Gaming Hardware

Why does my PC turn off since I installed a new graphics card?

Good graphics cards are expensive. There is nothing that infuriates a gamer more than having the visual loveliness snatched away in a moment to be left sitting in the dark.

To be clear, I’m talking about a machine shut-down – just as if someone had pulled the power cord out of the back of the PC. No error messages, no warnings – just a dead machine.

I’d put a few pounds on the fact that when you purchased the new GPU, you didn’t pay enough attention to your power supply unit (PSU) – and that’s most likely what’s giving you grief.


Let’s be honest, a PSU is the boring bit of a computer that people don’t like to talk about. Their function is to distribute power to the components in your PC, but how this happens changes between models and manufacturers. There are a few things that we need to look at, so let’s begin with your new graphics card. In our example, the problematic upgrade is a GeForce RTX™ 3070 GAMING OC 8G.

GeForce RTX™ 3070 GAMING OC 8G

Take a look at the manufacturer’s specification and you’ll discover that Gigabyte suggests that a 650 watt PSU is required, as well as one 8‎ pin*1 and one 6 pin*1 connector.

Screwdriver time!

Now you know what you need, the next stage is to ascertain what is powering your PC. The easiest way to get this information is to grab a screwdriver and remove the side-panel of your tower. You should find a manufacturer and model number on the side of the PSU. If your PSU has a lower rating than 650w then you can be sure that you’ve discovered the problem – but what if it’s marked at 650w or higher?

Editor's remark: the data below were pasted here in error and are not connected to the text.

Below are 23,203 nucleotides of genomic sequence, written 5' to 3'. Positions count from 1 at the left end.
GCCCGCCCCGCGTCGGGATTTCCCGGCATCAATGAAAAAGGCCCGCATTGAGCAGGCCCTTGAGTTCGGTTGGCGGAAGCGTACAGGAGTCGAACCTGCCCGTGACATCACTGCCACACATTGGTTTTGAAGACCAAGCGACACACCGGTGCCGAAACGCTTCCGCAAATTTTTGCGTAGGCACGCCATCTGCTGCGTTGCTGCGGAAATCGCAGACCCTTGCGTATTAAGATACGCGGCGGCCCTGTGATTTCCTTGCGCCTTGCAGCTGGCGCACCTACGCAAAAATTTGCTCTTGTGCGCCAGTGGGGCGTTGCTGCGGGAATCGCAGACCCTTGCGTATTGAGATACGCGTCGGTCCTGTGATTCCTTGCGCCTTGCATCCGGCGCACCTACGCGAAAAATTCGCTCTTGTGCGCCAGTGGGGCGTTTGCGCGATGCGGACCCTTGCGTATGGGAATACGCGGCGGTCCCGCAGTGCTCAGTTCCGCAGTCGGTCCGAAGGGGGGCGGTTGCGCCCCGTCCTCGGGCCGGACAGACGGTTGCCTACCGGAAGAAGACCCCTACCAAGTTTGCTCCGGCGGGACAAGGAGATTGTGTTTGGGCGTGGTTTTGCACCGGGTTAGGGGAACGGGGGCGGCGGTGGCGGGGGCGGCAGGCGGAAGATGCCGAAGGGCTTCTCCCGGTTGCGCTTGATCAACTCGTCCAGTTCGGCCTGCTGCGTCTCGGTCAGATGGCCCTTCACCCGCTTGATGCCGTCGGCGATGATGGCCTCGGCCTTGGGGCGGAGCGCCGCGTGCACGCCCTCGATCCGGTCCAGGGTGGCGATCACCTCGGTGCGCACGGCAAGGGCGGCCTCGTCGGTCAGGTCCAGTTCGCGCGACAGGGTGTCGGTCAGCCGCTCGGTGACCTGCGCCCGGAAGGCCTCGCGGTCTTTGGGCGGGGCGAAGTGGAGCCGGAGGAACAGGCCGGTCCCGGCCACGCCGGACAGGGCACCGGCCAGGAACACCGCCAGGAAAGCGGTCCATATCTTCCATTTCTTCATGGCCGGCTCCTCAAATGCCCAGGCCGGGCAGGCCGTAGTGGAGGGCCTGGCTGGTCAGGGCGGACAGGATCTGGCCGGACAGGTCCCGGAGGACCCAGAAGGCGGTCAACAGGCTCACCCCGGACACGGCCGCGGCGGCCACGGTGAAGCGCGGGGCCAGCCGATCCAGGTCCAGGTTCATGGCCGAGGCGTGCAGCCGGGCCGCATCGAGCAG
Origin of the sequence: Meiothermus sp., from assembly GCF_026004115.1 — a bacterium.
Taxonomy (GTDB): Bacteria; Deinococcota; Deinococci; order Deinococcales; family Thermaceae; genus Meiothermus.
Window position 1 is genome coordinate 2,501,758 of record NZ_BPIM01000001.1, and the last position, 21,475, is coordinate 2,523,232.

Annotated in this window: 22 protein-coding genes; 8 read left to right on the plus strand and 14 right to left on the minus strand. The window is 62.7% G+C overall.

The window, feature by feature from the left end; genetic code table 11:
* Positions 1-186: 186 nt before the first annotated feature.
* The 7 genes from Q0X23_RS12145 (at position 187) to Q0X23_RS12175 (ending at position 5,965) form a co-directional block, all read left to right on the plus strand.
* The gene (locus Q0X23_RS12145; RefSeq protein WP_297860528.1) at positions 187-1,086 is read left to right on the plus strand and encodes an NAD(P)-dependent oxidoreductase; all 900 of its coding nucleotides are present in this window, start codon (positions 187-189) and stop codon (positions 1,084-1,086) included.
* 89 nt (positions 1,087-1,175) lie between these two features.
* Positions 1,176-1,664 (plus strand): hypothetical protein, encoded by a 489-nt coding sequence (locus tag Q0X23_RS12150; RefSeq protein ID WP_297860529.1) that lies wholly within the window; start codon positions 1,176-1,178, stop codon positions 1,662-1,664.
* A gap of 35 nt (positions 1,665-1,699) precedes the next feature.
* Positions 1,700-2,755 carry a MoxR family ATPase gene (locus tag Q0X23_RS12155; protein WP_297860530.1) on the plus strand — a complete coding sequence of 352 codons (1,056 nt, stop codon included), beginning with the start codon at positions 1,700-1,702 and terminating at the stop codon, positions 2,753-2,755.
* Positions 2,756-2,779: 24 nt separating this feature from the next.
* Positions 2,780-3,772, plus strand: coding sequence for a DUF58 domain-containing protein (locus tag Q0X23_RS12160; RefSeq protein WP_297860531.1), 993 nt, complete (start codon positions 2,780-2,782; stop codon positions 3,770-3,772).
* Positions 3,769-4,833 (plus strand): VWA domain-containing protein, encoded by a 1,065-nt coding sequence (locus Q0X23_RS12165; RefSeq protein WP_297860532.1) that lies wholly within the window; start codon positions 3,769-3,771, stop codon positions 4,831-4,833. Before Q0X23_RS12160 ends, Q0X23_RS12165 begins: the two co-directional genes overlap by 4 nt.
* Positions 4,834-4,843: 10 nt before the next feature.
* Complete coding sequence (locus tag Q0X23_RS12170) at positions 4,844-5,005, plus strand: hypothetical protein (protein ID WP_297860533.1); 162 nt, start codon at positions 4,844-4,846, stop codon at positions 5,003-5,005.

A typical 650w PSU

Ohm’s Law

Not all PSUs are created equally – even ones with the same wattage rating. Here is the manufacturer’s specification for a non-branded 650w PSU:

Part specification from a non-branded 650w PSU

The details that we’re interested in is highlighted in red – the 12volt (v) line. This PSU only draws 30 amps (A) on its 12 volt (v) line giving an output of 360w (Ohm’s Law is w = v x a). It’s important to note that the 650w rating is for the entire PSU. This particular unit will fail when more than 360w is drawn from the 12v line. Let’s compare this against a branded PSU:

Part specification from a branded 650w PSU

Again, looking at the 12v line, it’s clear that this PSU is capable of delivering much more power. Using Ohm’s law: 12v x 54A = 648W.  Though this branded PSU is also rated at 650w, it can deliver 57% more power over its 12v line than the non-branded PSU. That’s a massive 288w in your back pocket to make sure that your machine stays powered on when the system is working at full crank.

Wait – there’s more…

We’ve only focused on the PSU, but all your other components need to be thrown into your calculations too. If you’re building a new system or are looking for a PSU upgrade then use a power consumption calculator to analyse your components and get an idea of what you need to purchase.


In our example, Gigabyte told us which connectors were required to power the card. This relates to the physical plugs which connect the PSU to the GPU. It’s important to ascertain if you have enough plugs to deliver adequate power levels. PSU manufacturers provide lots of information about the cables and plugs that come with their products so check this before spending money on a product that’s not going to work.

Check the connectors…

Generally, a more expensive PSU will give greater energy efficiency, modular connections and near silent operation, but it’s important to hit the sweet spot between inadequacy and overkill. Take your time, do your homework and the next time that you’re seconds from victory, perhaps the machine won’t cut out during your moment of glory.

About the author

Lee Grant

I can normally be found attacking things with screwdrivers in my small computer repair business or writing a column for PC Pro magazine.

I am also trying to solve a mystery involving David Bowie.

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